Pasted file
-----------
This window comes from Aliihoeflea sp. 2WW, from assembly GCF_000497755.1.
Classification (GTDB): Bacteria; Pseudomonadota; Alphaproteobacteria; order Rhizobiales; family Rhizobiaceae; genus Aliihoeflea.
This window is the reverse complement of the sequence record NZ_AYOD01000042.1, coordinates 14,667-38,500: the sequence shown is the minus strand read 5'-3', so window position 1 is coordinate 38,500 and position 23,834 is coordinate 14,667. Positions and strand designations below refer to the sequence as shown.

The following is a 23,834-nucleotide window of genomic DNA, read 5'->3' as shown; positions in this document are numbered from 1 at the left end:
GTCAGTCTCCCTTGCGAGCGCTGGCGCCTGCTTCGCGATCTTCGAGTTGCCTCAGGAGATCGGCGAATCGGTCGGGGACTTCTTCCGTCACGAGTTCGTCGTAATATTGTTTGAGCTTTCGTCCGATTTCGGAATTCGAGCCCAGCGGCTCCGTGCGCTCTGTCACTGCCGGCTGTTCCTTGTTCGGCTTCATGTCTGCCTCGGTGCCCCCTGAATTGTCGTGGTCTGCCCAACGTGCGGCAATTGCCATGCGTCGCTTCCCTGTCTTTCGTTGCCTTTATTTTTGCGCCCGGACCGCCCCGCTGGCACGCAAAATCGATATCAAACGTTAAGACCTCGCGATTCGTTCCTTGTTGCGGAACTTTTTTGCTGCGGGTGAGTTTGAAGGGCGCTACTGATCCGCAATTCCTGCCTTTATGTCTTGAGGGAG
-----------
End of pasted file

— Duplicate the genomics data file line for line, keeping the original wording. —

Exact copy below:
This window comes from Aliihoeflea sp. 2WW, from assembly GCF_000497755.1.
Classification (GTDB): Bacteria; Pseudomonadota; Alphaproteobacteria; order Rhizobiales; family Rhizobiaceae; genus Aliihoeflea.
This window is the reverse complement of the sequence record NZ_AYOD01000042.1, coordinates 14,667-38,500: the sequence shown is the minus strand read 5'-3', so window position 1 is coordinate 38,500 and position 23,834 is coordinate 14,667. Positions and strand designations below refer to the sequence as shown.

The following is a 23,834-nucleotide window of genomic DNA, read 5'->3' as shown; positions in this document are numbered from 1 at the left end:
GTCAGTCTCCCTTGCGAGCGCTGGCGCCTGCTTCGCGATCTTCGAGTTGCCTCAGGAGATCGGCGAATCGGTCGGGGACTTCTTCCGTCACGAGTTCGTCGTAATATTGTTTGAGCTTTCGTCCGATTTCGGAATTCGAGCCCAGCGGCTCCGTGCGCTCTGTCACTGCCGGCTGTTCCTTGTTCGGCTTCATGTCTGCCTCGGTGCCCCCTGAATTGTCGTGGTCTGCCCAACGTGCGGCAATTGCCATGCGTCGCTTCCCTGTCTTTCGTTGCCTTTATTTTTGCGCCCGGACCGCCCCGCTGGCACGCAAAATCGATATCAAACGTTAAGACCTCGCGATTCGTTCCTTGTTGCGGAACTTTTTTGCTGCGGGTGAGTTTGAAGGGCGCTACTGATCCGCAATTCCTGCCTTTATGTCTTGAGGGAG